Hey, neighbors. Have you heard the news? Norris Square Park is getting a makeover. This is a good idea and seems to be well planned. I have been living in this community for 16 years, and a change of scenery like the park makeover will really be nice. Not only will it be a good change for me, but I’m sure my neighbors are looking forward to seeing it as well. It couldn’t come at a better time with all the new homes and neighbors. I’m sure they will be glad to have it too.
Marvel, an architecture company, is overseeing the redesign. The new look will include a central gathering space, more seating, a renovated basketball court, and two new playground areas with more equipment for children ages 2-5 and 5-12.
Norris Square Park is a cleaner park compared to others in the Kensington area. It serves a variety of residents and community needs. Neighborhood groups, such as the Norris Square Community Alliance and the Norris Square Neighborhood Project, organize events in the park like weekly farm stands, movie nights, theatrical performances, and workshops. I have personally attended some of the functions and was really surprised by how well everything was organized. Imagine how a function would be in the newly developed park. Nice, huh?
Hey, I don’t know about you, but I’m excited. I know the kids can’t wait for the new playground and the basketball players can’t wait to play on the new court. But I think the free Wi-Fi will be the biggest attraction. Philly Community Wireless has been installing free Wi-Fi in the neighborhood and you can access it in the park. Visitors will enjoy sitting in the shade and streaming shows or messaging their friends on social media thanks to the free internet access. But with all that, we must maintain a safe space for the kids, ballers, and adults who visit the park daily.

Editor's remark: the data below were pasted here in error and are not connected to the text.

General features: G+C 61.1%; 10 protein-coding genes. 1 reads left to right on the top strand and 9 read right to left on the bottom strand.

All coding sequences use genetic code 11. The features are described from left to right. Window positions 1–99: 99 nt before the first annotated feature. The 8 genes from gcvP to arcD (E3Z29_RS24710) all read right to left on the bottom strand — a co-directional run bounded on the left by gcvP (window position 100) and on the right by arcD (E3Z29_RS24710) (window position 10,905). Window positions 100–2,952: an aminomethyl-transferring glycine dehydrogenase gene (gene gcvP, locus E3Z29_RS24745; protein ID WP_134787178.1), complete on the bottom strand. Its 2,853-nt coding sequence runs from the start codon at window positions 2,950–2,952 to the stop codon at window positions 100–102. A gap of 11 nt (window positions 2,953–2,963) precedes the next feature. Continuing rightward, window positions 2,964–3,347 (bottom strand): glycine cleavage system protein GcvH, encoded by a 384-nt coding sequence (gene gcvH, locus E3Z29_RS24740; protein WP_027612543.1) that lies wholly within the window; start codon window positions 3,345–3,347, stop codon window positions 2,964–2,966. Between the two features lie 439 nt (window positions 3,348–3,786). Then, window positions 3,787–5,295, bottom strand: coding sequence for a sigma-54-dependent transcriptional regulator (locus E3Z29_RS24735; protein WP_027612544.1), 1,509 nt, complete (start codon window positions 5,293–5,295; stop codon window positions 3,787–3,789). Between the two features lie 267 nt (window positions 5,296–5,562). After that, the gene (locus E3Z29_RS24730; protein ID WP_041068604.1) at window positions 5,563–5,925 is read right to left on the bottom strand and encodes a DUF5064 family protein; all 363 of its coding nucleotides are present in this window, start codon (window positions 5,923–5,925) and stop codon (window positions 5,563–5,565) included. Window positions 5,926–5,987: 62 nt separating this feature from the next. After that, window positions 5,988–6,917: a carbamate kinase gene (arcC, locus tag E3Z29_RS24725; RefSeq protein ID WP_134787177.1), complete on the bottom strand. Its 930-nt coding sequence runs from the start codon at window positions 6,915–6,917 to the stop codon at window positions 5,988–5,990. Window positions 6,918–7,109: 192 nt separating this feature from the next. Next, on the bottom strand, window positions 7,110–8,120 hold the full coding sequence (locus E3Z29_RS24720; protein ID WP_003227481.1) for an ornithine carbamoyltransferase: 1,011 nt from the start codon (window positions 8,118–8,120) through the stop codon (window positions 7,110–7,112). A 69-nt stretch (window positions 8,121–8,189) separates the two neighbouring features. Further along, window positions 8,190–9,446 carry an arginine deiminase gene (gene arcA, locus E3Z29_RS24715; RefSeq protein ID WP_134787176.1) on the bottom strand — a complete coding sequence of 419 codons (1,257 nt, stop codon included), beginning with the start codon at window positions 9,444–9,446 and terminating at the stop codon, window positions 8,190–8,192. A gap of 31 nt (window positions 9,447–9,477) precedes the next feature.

Will the redesigned park become another concern for the community because of the attention it will receive from old and new visitors? We as a community need to have rules in place so we can take care of where we live. As we welcome these improved changes, I ask my fellow community members to honor the park’s history and how far it has come by helping to take care of it.
The history of Norris Square Park
West Kensington was formed in 1683 when William Penn, the founder of Pennsylvania, gave Issac Norris a parcel of large, undeveloped land. Norris was a prominent Quaker merchant in Philadelphia. In 1848, the Norris family heirs wanted some of the land to be a public green space and made it official in the plot’s deed. The 5.8-acre square was donated to the City by the family of Norris. It was to be used as a public green space forever. Thus, Norris Square Park was born. In 1854, the original park design was created by William Rush. The layout was based on Franklin Square, one of Philadelphia’s five original squares, which did not include Norris Square Park. This park’s creation coincided with the industrialization of the Kensington area, as the neighborhood was home to many factories, especially the textile industry.
Norris Square Park’s survival depended on the economic success of the industrial neighborhood. By the 1920s, mass-produced goods entered the U.S. market. Because these goods were priced cheaper, Kensington-area businesses struggled to compete. After the closing of the mills and factories in the late 20th century, the local economy and the park began to decline. The neighborhood struggled to survive the loss of job opportunities once widely available from the mills. By the 1970s, some residents left the neighborhood in search of work elsewhere. Migrants from the South as well as Puerto Rico began to move into the neighborhood due to the affordable housing. However, what felt like a fresh start didn’t go as expected. As the population in the neighborhood began to grow, there were less jobs available and the situation for residents worsened.